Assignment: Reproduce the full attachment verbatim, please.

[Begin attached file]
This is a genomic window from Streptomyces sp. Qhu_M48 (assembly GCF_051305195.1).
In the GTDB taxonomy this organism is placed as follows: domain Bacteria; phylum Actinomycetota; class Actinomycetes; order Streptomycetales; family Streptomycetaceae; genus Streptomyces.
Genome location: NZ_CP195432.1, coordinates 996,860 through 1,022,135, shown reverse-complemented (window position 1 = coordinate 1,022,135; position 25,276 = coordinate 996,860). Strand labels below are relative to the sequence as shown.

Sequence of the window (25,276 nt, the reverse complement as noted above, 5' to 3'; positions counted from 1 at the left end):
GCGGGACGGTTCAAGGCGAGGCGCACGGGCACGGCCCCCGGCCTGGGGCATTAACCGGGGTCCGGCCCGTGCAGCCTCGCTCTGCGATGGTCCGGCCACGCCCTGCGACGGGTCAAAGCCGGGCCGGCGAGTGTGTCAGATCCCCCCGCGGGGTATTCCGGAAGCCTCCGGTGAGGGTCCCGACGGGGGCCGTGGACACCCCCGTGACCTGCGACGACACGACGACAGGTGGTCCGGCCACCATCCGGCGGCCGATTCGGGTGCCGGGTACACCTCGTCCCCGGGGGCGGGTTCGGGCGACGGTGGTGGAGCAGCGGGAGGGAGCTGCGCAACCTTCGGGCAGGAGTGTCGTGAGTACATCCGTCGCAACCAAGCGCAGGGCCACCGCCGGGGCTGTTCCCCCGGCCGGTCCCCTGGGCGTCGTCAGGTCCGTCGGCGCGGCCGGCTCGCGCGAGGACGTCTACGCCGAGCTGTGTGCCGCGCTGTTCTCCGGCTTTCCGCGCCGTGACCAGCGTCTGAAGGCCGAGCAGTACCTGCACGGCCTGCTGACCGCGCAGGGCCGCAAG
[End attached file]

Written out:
This is a genomic window from Streptomyces sp. Qhu_M48 (assembly GCF_051305195.1).
In the GTDB taxonomy this organism is placed as follows: domain Bacteria; phylum Actinomycetota; class Actinomycetes; order Streptomycetales; family Streptomycetaceae; genus Streptomyces.
Genome location: NZ_CP195432.1, coordinates 996,860 through 1,022,135, shown reverse-complemented (window position 1 = coordinate 1,022,135; position 25,276 = coordinate 996,860). Strand labels below are relative to the sequence as shown.

Sequence of the window (25,276 nt, the reverse complement as noted above, 5' to 3'; positions counted from 1 at the left end):
GCGGGACGGTTCAAGGCGAGGCGCACGGGCACGGCCCCCGGCCTGGGGCATTAACCGGGGTCCGGCCCGTGCAGCCTCGCTCTGCGATGGTCCGGCCACGCCCTGCGACGGGTCAAAGCCGGGCCGGCGAGTGTGTCAGATCCCCCCGCGGGGTATTCCGGAAGCCTCCGGTGAGGGTCCCGACGGGGGCCGTGGACACCCCCGTGACCTGCGACGACACGACGACAGGTGGTCCGGCCACCATCCGGCGGCCGATTCGGGTGCCGGGTACACCTCGTCCCCGGGGGCGGGTTCGGGCGACGGTGGTGGAGCAGCGGGAGGGAGCTGCGCAACCTTCGGGCAGGAGTGTCGTGAGTACATCCGTCGCAACCAAGCGCAGGGCCACCGCCGGGGCTGTTCCCCCGGCCGGTCCCCTGGGCGTCGTCAGGTCCGTCGGCGCGGCCGGCTCGCGCGAGGACGTCTACGCCGAGCTGTGTGCCGCGCTGTTCTCCGGCTTTCCGCGCCGTGACCAGCGTCTGAAGGCCGAGCAGTACCTGCACGGCCTGCTGACCGCGCAGGGCCGCAAG